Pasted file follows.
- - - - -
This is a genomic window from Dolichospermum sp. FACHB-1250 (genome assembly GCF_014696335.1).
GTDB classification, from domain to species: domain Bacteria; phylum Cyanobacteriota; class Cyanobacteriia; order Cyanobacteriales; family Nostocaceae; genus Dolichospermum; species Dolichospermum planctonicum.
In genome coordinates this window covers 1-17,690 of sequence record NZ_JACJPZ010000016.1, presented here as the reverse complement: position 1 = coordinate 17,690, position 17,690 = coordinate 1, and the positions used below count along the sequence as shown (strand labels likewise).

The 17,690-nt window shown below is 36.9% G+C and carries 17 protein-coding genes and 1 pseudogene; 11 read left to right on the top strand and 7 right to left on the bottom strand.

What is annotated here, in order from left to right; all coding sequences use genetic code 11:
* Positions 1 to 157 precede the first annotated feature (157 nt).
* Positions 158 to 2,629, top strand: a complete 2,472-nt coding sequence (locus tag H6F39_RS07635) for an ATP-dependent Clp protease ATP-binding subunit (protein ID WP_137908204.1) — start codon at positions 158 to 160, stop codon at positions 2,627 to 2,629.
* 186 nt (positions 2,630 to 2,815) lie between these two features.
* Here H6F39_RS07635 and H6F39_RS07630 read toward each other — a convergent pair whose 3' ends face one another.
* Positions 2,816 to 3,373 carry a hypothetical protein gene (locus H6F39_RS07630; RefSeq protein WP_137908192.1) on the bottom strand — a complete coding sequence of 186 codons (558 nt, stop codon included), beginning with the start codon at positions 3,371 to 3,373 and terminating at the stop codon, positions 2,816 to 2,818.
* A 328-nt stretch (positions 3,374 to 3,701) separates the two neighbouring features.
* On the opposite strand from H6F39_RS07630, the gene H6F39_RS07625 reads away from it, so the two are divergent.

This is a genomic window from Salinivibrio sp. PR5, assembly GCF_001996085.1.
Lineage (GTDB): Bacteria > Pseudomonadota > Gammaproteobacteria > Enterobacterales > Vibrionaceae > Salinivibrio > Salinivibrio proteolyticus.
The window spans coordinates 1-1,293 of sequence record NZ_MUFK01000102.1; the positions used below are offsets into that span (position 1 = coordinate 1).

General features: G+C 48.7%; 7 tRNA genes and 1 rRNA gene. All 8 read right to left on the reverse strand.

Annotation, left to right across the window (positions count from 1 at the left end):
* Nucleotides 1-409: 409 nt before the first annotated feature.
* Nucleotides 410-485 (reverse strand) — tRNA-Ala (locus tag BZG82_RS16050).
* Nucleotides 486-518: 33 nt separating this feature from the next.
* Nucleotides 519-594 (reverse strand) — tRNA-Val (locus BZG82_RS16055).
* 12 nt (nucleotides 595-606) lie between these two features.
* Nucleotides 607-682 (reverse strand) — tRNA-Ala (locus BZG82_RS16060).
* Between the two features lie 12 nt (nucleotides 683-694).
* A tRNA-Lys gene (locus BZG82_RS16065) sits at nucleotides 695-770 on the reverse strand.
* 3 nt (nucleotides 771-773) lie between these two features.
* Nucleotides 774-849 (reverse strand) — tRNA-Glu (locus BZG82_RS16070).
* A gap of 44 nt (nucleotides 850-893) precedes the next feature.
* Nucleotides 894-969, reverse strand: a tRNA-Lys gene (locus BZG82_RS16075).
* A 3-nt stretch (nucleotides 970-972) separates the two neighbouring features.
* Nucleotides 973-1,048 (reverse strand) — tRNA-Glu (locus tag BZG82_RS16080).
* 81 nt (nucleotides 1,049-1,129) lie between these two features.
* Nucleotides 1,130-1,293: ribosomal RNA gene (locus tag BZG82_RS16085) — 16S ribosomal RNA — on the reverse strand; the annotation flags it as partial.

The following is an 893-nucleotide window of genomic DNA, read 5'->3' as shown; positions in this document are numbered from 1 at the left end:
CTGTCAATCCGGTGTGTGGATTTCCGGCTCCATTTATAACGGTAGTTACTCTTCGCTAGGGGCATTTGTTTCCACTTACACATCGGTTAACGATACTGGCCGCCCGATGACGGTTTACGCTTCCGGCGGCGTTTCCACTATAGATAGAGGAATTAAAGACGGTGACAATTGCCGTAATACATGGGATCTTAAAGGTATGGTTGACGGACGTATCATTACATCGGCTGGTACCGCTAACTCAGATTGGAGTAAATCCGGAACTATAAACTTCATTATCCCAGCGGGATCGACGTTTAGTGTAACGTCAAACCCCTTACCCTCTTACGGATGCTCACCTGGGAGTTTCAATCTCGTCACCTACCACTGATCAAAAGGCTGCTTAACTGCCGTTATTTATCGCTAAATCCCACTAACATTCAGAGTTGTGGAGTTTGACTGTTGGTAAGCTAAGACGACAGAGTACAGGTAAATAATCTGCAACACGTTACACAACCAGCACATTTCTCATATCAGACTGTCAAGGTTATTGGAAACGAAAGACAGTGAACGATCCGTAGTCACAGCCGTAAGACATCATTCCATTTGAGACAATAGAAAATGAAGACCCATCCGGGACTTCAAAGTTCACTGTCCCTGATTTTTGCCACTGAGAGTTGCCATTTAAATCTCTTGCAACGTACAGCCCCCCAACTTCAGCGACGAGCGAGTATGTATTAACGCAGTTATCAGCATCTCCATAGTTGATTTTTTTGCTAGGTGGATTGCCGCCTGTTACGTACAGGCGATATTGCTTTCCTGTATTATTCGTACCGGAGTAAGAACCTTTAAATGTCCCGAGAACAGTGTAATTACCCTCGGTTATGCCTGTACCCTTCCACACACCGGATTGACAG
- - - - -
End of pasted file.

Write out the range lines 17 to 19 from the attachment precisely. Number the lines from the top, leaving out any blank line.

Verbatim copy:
Annotation, left to right across the window (positions count from 1 at the left end):
* Nucleotides 1-409: 409 nt before the first annotated feature.
* Nucleotides 410-485 (reverse strand) — tRNA-Ala (locus tag BZG82_RS16050).